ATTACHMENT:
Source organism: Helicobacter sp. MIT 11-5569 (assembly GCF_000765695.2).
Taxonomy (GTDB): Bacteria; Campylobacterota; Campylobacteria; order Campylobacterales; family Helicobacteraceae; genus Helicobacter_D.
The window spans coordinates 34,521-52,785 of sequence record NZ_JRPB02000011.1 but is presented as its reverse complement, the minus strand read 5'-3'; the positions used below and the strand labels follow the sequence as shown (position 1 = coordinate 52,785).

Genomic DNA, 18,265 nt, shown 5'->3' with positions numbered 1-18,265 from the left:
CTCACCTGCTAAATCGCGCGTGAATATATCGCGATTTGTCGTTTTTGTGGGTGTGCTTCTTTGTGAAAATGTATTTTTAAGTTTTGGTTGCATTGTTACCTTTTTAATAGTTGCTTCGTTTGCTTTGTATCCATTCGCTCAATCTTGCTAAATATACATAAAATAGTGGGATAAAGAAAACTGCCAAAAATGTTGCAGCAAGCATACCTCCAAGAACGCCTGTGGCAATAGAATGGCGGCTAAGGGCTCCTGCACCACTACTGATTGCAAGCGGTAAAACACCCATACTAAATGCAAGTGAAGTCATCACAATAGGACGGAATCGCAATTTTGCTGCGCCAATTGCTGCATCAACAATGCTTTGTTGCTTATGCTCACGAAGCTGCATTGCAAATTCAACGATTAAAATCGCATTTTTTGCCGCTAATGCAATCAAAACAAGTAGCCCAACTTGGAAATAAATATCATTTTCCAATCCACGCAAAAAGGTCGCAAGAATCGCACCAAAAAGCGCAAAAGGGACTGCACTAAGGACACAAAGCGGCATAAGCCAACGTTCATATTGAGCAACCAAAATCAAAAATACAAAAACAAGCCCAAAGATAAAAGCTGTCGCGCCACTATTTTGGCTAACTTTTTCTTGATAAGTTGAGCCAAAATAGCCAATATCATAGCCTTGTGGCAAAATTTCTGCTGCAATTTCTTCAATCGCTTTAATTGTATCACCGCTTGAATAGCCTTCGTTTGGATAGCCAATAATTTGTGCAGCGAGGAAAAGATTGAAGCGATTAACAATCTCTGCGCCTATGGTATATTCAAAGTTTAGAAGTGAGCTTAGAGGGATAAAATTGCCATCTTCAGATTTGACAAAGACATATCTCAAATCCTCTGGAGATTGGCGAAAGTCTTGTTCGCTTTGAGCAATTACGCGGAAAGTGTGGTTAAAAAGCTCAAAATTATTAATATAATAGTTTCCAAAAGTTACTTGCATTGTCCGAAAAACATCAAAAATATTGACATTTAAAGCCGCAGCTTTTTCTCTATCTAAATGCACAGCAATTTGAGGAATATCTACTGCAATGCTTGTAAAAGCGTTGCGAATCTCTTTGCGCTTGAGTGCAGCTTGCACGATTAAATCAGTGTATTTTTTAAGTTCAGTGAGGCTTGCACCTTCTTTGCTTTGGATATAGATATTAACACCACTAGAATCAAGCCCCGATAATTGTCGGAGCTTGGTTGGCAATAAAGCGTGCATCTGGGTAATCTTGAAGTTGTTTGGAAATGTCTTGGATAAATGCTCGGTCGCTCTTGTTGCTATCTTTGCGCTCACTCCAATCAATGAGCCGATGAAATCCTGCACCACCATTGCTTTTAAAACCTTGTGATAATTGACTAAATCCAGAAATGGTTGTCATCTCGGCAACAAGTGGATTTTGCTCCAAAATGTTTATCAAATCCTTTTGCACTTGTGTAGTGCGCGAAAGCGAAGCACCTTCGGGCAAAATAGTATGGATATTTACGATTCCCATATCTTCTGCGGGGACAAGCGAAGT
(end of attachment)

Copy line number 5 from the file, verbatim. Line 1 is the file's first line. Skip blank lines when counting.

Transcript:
CTCACCTGCTAAATCGCGCGTGAATATATCGCGATTTGTCGTTTTTGTGGGTGTGCTTCTTTGTGAAAATGTATTTTTAAGTTTTGGTTGCATTGTTACCTTTTTAATAGTTGCTTCGTTTGCTTTGTATCCATTCGCTCAATCTTGCTAAATATACATAAAATAGTGGGATAAAGAAAACTGCCAAAAATGTTGCAGCAAGCATACCTCCAAGAACGCCTGTGGCAATAGAATGGCGGCTAAGGGCTCCTGCACCACTACTGATTGCAAGCGGTAAAACACCCATACTAAATGCAAGTGAAGTCATCACAATAGGACGGAATCGCAATTTTGCTGCGCCAATTGCTGCATCAACAATGCTTTGTTGCTTATGCTCACGAAGCTGCATTGCAAATTCAACGATTAAAATCGCATTTTTTGCCGCTAATGCAATCAAAACAAGTAGCCCAACTTGGAAATAAATATCATTTTCCAATCCACGCAAAAAGGTCGCAAGAATCGCACCAAAAAGCGCAAAAGGGACTGCACTAAGGACACAAAGCGGCATAAGCCAACGTTCATATTGAGCAACCAAAATCAAAAATACAAAAACAAGCCCAAAGATAAAAGCTGTCGCGCCACTATTTTGGCTAACTTTTTCTTGATAAGTTGAGCCAAAATAGCCAATATCATAGCCTTGTGGCAAAATTTCTGCTGCAATTTCTTCAATCGCTTTAATTGTATCACCGCTTGAATAGCCTTCGTTTGGATAGCCAATAATTTGTGCAGCGAGGAAAAGATTGAAGCGATTAACAATCTCTGCGCCTATGGTATATTCAAAGTTTAGAAGTGAGCTTAGAGGGATAAAATTGCCATCTTCAGATTTGACAAAGACATATCTCAAATCCTCTGGAGATTGGCGAAAGTCTTGTTCGCTTTGAGCAATTACGCGGAAAGTGTGGTTAAAAAGCTCAAAATTATTAATATAATAGTTTCCAAAAGTTACTTGCATTGTCCGAAAAACATCAAAAATATTGACATTTAAAGCCGCAGCTTTTTCTCTATCTAAATGCACAGCAATTTGAGGAATATCTACTGCAATGCTTGTAAAAGCGTTGCGAATCTCTTTGCGCTTGAGTGCAGCTTGCACGATTAAATCAGTGTATTTTTTAAGTTCAGTGAGGCTTGCACCTTCTTTGCTTTGGATATAGATATTAACACCACTAGAATCAAGCCCCGATAATTGTCGGAGCTTGGTTGGCAATAAAGCGTGCATCTGGGTAATCTTGAAGTTGTTTGGAAATGTCTTGGATAAATGCTCGGTCGCTCTTGTTGCTATCTTTGCGCTCACTCCAATCAATGAGCCGATGAAATCCTGCACCACCATTGCTTTTAAAACCTTGTGATAATTGACTAAATCCAGAAATGGTTGTCATCTCGGCAACAAGTGGATTTTGCTCCAAAATGTTTATCAAATCCTTTTGCACTTGTGTAGTGCGCGAAAGCGAAGCACCTTCGGGCAAAATAGTATGGATATTTACGATTCCCATATCTTCTGCGGGGACAAGCGAAGT